‘I want to change the lives of young people.”


ND: What is the nonprofit that you created? What is its mission? And what does it do?

Kamuskay Kamara: I created a non-profit movement to combat substance abuse in my country, Sierra Leone. I was born just after the 11-year civil war in Sierra Leone, which claimed many lives and left many in the wilderness. The name of my NGO is “Young Active Movement.” Our mission is to create a safe space for children and young people in Sierra Leone who are victims of substance abuse and to guide them to a prospective pathway. We create awareness in schools, communities, and also on social media, with the theme “This is not me,” which came from my schoolmate and friend as he almost died in front of me because of drugs. “Kamuskay, this is not me,” he said as he lay there. I decided to use his words as a theme to speak to thousands more young people to know that, it is not them, there is a better life out of drugs.

ND: You say your nonprofit aims to combat drug abuse in Freetown. How serious is the drug problem there? What kinds of drugs? Do you have any statistics?

Kamara: After the war, many young people turned to drugs as solution to problems like unemployment, corruption, economic instability, police brutality, poor standard of living, and lack of education. In Sierra Leone, 60% of drug abusers and alcoholics are young people between the ages of 15 to 35. As for the types of drugs, there are many types like weed, alcohol, cigarettes, baby diaper tea, kush, tramadol, relief.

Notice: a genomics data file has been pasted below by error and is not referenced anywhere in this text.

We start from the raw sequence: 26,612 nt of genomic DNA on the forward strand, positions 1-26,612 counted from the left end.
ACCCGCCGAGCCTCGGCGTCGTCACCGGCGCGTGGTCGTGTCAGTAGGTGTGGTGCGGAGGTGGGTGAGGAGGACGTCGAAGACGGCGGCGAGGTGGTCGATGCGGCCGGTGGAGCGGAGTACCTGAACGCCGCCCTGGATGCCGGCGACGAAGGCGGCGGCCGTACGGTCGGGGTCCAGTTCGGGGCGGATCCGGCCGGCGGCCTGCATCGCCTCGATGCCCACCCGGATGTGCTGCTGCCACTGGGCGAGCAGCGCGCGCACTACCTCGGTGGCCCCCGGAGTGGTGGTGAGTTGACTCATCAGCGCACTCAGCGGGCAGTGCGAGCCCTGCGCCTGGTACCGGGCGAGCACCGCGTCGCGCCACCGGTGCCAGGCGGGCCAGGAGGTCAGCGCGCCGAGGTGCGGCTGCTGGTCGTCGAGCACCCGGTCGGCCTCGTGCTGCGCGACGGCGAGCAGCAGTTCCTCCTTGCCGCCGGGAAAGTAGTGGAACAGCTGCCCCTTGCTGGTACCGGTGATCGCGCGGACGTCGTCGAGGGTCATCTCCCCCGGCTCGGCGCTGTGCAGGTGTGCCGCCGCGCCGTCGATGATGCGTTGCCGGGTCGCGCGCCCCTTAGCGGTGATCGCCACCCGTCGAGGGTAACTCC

To change the lives of young people is not easy.

ND: You say you faced difficulties. What kinds of difficulties? Can you be specific and give an example?

Kamara: I have faced difficulties like getting my peers or people to join me in the fight. I didn’t have any financial support as I had lost my father, who used to give me my lunch throughout the month, so I usually used it for transportation, food and the equipment I needed for a campaign. I remember walking for over two hours with a friend to get to a school in the eastern part of Freetown. We also had to sacrifice our wages from working as a courier and delivery boy for a delivery company called Fambul Makit. We used bicycles to do delivery and worked six days a week. We insisted that we would not work on Sundays so we could go to the beach and hold a session with victim kids. On Saturdays, we worked a half-day so we could also go to the radio station (Culture radio FM 104.5) for a one-hour broadcast and discuss issues related to children and young people.

ND: You say that in five years you see yourself at the head of one of the biggest media empires in Africa. Why media? And what’s your strategy?

Kamara: I spoke about media as I have seen how stories are told and manipulated differently. There is no voice for the people, and all the media houses in my country are politically influenced. I want to be a storyteller who allows people to comment on their stories and give them the platform directly to share their own experiences. Hopefully, when I get into a university I will be majoring in Journalism, and with expertise and resources, I will then pave my way through the media industry.


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